Unfortunately, many people do not realize they are at risk for a stroke until it is too late. Some factors increase people's stroke risk, such as high blood pressure, diabetes, smoking, and family history. However, some things people can do to help prevent strokes, such as eating a healthy diet, exercising regularly, and managing any medical conditions they may have. While strokes are severe and can have devastating consequences, it is essential to remember that they are also preventable. Understanding the risk factors and taking steps to reduce them can help reduce stroke risk."
High Blood Pressure
According to Dr. Mitchell, "High blood pressure is a significant risk factor for strokes and heart disease. When high blood pressure, the heart must work harder to pump blood through the body. This puts extra strain on the heart and, over time, can lead to damage. In addition, high blood pressure can cause the arteries to become narrow and rigid, making it more likely for a clot to form. If a clot lodges in the brain, it can cause a stroke. Similarly, a clot that forms in the heart can lead to a heart attack. Therefore, it is essential to keep blood pressure under control to reduce the risk of these potentially fatal conditions."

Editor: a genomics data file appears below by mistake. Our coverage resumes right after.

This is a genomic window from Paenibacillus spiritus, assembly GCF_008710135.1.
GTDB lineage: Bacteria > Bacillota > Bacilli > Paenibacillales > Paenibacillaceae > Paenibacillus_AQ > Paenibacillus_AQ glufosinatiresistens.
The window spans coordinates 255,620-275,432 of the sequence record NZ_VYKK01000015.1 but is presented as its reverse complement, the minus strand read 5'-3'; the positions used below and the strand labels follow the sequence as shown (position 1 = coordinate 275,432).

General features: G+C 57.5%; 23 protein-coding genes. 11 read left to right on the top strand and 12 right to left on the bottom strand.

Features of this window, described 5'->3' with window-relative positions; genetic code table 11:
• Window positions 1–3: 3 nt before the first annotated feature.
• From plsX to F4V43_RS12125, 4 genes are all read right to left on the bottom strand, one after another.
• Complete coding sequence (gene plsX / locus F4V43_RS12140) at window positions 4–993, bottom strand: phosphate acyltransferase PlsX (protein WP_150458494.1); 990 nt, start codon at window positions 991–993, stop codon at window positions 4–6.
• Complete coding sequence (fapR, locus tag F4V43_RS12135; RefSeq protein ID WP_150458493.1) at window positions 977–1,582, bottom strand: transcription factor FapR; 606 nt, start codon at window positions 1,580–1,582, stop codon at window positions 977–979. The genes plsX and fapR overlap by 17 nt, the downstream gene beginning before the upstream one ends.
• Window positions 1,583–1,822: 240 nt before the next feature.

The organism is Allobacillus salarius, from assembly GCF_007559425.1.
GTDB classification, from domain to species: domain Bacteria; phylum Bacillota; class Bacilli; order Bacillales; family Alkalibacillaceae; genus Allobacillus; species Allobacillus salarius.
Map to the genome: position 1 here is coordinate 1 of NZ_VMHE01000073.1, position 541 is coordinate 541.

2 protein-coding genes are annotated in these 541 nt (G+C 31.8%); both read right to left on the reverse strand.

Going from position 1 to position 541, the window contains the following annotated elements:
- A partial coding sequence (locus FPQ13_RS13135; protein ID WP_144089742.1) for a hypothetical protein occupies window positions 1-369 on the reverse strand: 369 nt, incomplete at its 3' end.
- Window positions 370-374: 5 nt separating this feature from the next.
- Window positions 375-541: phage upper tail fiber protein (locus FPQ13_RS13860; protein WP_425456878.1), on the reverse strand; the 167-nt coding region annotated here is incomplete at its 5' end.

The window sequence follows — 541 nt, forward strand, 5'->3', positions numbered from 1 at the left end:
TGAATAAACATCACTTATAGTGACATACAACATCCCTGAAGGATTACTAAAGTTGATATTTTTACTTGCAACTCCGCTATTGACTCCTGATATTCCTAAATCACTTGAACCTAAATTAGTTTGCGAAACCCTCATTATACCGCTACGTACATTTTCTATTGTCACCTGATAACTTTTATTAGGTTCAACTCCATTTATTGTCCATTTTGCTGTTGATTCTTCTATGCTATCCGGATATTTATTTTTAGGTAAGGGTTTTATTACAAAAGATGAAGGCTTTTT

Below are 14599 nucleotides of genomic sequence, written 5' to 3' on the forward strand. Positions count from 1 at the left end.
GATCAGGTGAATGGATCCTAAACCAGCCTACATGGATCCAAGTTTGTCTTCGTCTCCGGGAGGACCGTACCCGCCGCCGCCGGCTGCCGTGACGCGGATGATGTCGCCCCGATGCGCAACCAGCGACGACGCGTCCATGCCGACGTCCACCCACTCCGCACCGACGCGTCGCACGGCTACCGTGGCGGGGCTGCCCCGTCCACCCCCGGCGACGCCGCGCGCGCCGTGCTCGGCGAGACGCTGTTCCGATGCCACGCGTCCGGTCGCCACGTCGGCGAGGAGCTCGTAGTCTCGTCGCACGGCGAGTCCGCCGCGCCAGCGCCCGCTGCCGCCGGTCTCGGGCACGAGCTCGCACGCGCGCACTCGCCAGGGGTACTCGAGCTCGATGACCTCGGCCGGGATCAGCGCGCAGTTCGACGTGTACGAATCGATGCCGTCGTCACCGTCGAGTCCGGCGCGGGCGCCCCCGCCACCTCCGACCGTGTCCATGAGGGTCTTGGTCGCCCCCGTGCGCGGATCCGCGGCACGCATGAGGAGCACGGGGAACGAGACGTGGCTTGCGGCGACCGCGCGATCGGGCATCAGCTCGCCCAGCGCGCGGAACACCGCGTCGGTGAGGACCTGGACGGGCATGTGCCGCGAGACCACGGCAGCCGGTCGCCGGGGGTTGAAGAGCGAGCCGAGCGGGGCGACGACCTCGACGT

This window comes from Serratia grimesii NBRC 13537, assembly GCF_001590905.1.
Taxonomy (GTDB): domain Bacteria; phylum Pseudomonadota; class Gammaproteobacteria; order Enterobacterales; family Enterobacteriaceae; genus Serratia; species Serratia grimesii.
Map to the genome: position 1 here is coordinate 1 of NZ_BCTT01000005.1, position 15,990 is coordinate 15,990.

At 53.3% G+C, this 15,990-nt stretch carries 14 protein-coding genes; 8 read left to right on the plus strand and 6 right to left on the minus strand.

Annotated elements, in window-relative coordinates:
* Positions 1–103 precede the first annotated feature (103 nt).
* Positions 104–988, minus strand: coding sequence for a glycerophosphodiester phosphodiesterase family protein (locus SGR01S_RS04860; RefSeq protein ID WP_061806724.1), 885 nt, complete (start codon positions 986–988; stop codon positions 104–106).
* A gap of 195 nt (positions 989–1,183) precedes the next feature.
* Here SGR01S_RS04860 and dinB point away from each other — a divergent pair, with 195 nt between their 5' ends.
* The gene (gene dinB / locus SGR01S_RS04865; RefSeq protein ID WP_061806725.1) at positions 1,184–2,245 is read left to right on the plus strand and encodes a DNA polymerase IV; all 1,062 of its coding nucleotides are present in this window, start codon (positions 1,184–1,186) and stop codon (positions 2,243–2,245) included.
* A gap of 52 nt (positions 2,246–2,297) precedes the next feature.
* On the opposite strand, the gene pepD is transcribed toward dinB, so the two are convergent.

Dr. Mitchell tells us, "Strokes and heart disease are major health concerns worldwide and have been linked to high cholesterol levels. In the case of strokes, high cholesterol can lead to plaque formation in the arteries, which can then block blood flow to the brain. This can cause a stroke, leading to severe long-term damage or even death. High cholesterol is also a risk factor for heart disease, as it can lead to plaque buildup in the arteries that supply blood to the heart. This can eventually lead to a heart attack, which can be fatal. Therefore, it is essential to maintain healthy cholesterol levels to reduce the risk of both strokes and heart disease."